WASHINGTON (AFP) – The US administration announced that it will respect the rights of “war on terror” detainees, but urged the US Congress to pass legislation making it possible to prosecute Al-Qaeda operatives and other presumed terrorists at the US-run Guantanamo Bay Detention Center.
In a policy reversal, the Pentagon on Tuesday released a memo directing Defense Department staff and brass to strictly adhere to the Geneva Conventions in handling foreign detainees.
Deputy Secretary of Defense Gordon England instructed US military leadership in the memo “to promptly review all relevant directives, regulations, policies, practices and procedures under your purview to ensure that they comply with the standards of Common Article Three” of the Geneva Conventions.
“You will ensure that all (Department of Defense) personnel adhere to these standards,” said the July 7 directive.
Joanne Mariner, terrorism and counterterrorism director at Human Rights Watch, said the Pentagon’s decision to apply the Geneva rules to anyone captured on the battlefield “is welcome news for soldiers around the world.”
The policy shift comes after the George W. Bush administration for months had maintained that the Geneva Conventions did not apply to combatant fighting for the Taliban, al-Qaeda and other terror groups.
But the unexpected change comes as Bush prepares to attend this week’s Group of Eight summer of leading world powers in Saint Petersburg, Russia, where several otherwise staunch US allies take exception to Washington’s treatment of terror suspects.
The change was prompted by a Supreme Court ruling late last month rejecting the Bush administration’s plans to impanel special military tribunals to try the terror suspects. The high court ruled that such panels were a violation of international and domestic law.
The US administration, meanwhile, insisted that it all along has respected the human rights of detainees at Guantanamo Bay.
“It is not really a reversal of policy. Humane treatment has always been the standard, and that is something they followed at Guantanamo,” said White House spokesman Tony Snow.
Opposition Democrats said the administration’s about-face comes too late to prevent an erosion of US standing in the eyes of its allies and the world.
“In the wake of the terror attacks of September 11, 2001, Bush administration political appointees overruled the advice and judgment of professional military lawyers and established a badly flawed detainee and military commission system that was at odds with American values,” said Harry Reid, the top Democrat in the US Senate.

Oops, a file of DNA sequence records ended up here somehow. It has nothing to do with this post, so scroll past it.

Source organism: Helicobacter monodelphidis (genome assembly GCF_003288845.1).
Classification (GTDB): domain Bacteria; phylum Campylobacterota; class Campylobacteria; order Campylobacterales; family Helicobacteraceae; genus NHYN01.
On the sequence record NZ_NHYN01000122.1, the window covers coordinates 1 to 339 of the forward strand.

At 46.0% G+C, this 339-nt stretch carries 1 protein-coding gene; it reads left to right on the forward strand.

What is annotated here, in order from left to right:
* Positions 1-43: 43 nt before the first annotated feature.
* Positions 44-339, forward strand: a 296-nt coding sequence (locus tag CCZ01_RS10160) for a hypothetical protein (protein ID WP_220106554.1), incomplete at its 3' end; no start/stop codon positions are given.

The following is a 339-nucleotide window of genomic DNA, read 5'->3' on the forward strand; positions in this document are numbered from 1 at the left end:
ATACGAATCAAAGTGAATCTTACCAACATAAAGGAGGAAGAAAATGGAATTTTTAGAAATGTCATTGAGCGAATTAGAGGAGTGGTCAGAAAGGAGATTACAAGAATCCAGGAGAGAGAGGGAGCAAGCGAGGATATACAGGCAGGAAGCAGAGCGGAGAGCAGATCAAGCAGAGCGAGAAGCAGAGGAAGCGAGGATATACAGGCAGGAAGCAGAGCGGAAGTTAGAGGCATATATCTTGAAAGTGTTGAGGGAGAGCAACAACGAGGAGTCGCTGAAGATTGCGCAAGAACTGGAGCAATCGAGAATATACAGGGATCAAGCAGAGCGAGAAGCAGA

“Nearly five years later, the results are clear: not a single detainee has been tried and brought to justice and the US reputation has been badly tarnished internationally,” Reid said.
Daniel Dell’Orto, principal deputy general counsel at the Department of Defense, said the rules on humane treatement would apply to inmates at Guantanamo and all other US military installations.
But he said it is important “to avoid the absurd result of adopting protections for terrorists that American citizens do not receive in civilian courts.”
At the same hearing, senior Justice Department attorney Steve Bradbury said the high court ruling — seen by some as a major setback for the Bush administration — was actually an opportunity.
“The decision in Hamdan gives the political branches an opportunity to work as one to establish the legitimate authority of the US to rely on miltary commissions to bring the terrorists to justice,” Bradbury said.
The June 29 Supreme Court ruling on the Hamdan v. Rumsfeld case faulted the administration for establishing the tribunals without congressional authorization. Snow said Tuesday that would soon be resolved.
“We’re going to work with members of Congress to make sure that the detainees are treated in a manner that’s consistent with their human rights, and also that they’re brought to justice,” Snow said.